New York businesses alleviated the labor shortage caused by World War II by turning to women, increasing numbers of whom left their domestic roles to find good wages in defense-related industries. In addition to single women and childless wives, mothers answered the call to work. The need for more women in the work force, combined with the needs of their children, gave rise to State-sponsored child care.
The New York State War Council, as part of its duty to ensure an adequate labor supply, recognized the need for child care programs and in 1942 organized the Committee on Child Care, Development, and Protection. The committee initiated a two-phase program: one for pre- school children, the other for school-age children. The program was designed to encourage women into war industries which the War Manpower Commission estimated needed an additional 250,000 women to augment the 500,000 already in the work force. In late 1942, the War Council responded to charges that the committee was not cooperating with other groups interested in child care, such as churches and private charities, by reorganizing the committee and renaming it the New York State Committee on Child Care, Development, and Protection. It was an advisory board whose members were appointed by the governor and whose chairperson, Elsie M. Bond, was a paid employee of the War Council.
The new organization focused on prompting local war councils to develop child care committees, then assisting the committees in surveying their needs, providing services and equipment, and perhaps most importantly, obtaining State and federal funding. Often, the local committees would utilize existing day care facilities run by private or public agencies or churches. Congress's passage of the Lanham Act made federal funds available to most of these institutions, though eligibility rules changed from year to year. Generally, the federal government provided funds only to those areas which were experiencing labor shortages in order to provide women with the opportunity to work by relieving them of child care duties. Initially, the State only allocated funds for child care programs which received no federal funds. Therefore State funds were spent on programs which did not have great needs until late 1943, when the State changed its rules to fund any program regardless of the receipt of federal funds.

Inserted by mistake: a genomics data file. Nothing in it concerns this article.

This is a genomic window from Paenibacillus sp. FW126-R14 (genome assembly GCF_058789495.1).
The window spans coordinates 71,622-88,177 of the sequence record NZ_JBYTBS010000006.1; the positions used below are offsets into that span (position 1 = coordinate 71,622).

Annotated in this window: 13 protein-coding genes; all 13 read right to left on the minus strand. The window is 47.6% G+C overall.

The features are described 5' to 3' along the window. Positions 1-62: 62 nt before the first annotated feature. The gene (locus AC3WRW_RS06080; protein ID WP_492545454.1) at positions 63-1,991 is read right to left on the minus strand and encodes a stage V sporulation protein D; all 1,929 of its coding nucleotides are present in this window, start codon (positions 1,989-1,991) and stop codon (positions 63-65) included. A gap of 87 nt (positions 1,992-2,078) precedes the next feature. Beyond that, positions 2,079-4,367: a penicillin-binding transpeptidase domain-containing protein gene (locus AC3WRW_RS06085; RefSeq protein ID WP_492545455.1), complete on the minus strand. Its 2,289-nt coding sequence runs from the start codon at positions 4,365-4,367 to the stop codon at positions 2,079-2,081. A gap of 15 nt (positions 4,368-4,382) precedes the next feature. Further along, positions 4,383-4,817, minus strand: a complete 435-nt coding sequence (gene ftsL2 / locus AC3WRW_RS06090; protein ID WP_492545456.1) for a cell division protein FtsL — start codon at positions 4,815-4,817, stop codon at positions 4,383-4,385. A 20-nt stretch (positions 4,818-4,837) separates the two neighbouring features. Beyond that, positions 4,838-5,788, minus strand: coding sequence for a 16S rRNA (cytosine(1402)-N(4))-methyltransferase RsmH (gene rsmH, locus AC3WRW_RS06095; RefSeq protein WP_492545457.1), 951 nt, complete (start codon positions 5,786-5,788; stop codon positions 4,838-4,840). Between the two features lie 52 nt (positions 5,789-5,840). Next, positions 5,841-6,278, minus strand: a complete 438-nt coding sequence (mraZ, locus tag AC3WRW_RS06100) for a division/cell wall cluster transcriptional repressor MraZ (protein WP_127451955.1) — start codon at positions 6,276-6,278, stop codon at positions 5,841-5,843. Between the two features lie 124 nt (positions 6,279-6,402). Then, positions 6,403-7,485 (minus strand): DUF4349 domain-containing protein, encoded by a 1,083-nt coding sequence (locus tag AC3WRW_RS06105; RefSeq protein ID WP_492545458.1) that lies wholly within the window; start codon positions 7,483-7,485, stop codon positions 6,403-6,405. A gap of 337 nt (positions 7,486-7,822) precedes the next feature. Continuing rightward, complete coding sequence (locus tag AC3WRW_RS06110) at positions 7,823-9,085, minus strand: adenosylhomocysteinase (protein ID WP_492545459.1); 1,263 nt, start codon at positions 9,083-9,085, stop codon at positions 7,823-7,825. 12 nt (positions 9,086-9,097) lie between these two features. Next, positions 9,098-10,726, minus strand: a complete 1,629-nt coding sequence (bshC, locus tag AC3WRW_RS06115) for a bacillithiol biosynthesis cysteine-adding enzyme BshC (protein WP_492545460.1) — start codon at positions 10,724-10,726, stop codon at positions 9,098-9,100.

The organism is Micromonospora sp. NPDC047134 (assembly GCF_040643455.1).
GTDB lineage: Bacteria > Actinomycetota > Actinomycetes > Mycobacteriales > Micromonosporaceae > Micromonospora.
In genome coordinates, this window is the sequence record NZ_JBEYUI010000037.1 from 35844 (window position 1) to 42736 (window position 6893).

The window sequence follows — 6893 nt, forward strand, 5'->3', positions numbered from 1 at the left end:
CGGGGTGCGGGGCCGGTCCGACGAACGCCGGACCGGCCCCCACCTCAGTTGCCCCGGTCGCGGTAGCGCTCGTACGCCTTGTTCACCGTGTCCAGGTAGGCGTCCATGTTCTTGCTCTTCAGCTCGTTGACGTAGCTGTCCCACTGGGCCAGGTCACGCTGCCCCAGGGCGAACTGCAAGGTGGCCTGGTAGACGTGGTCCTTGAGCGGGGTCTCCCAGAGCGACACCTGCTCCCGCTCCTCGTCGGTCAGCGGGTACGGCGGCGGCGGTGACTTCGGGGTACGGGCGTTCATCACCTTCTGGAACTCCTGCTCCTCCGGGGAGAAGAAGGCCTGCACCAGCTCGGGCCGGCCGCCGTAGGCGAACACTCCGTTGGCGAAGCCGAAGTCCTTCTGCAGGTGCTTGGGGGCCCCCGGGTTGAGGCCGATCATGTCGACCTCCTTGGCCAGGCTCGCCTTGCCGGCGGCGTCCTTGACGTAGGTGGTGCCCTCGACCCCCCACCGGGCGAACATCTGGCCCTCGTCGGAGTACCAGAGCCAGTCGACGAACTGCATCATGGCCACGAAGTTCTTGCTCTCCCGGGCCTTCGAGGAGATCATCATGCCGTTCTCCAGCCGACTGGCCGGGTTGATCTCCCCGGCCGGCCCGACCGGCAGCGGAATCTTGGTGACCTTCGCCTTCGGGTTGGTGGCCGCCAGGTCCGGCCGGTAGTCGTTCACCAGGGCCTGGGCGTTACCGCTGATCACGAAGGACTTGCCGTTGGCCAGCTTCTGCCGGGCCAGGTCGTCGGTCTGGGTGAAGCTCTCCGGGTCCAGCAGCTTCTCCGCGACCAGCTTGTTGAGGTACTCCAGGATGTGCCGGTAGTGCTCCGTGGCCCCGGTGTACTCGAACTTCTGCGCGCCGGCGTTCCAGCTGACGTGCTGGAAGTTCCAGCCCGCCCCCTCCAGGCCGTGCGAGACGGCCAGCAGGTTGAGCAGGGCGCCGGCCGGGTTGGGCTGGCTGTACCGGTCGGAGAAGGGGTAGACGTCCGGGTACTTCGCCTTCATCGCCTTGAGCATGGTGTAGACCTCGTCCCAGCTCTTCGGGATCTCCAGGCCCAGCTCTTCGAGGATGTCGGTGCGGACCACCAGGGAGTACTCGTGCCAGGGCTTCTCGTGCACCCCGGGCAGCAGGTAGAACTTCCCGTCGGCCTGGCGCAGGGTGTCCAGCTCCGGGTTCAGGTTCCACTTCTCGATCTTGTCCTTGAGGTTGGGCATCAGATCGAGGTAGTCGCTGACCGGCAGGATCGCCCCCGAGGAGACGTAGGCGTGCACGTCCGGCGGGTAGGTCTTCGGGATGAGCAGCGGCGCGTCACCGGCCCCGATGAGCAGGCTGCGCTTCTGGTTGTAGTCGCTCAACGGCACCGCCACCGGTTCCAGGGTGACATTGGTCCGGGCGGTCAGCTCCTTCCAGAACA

At the program's peak, the State received almost $3 million in federal support and provided child care to over 10,000 children. As the war progressed, the War Council's view of child care evolved: the program expanded and regulations loosened. Initially, child care was regarded as necessary to maximize the number of women in the work force, but in time the children's needs merged with the ability of the child care centers to serve them. Children from all families became eligible for day care programs which often provided meals, vaccinations, regular health checkups, and guidance counseling. Generally, facilities were open ten to twelve hours a day, thereby accommodating most work schedules. The program expanded child care facilities to include migrant labor camps during the summer of 1944. This allowed many middle- and low- income families to send their children to child care, permitting the mother to work and provide a higher standard of living for the family.
Necessities of war moved the State to provide child care; the committee did not plan to become a social service organization, though it did. However, as the exigencies of war disappeared, the child care program's stated purpose disappeared also. After the war in Europe ended, federal funding was reduced, then cut off. In August 1945, Governor Dewey announced that all State funding for child care would end in March 1946, though some funding continued through the Youth Commission. While some child care centers remained open as day nurseries, and the migrant camps day care facilities continued until April 1948, all other operations ceased in October 1947.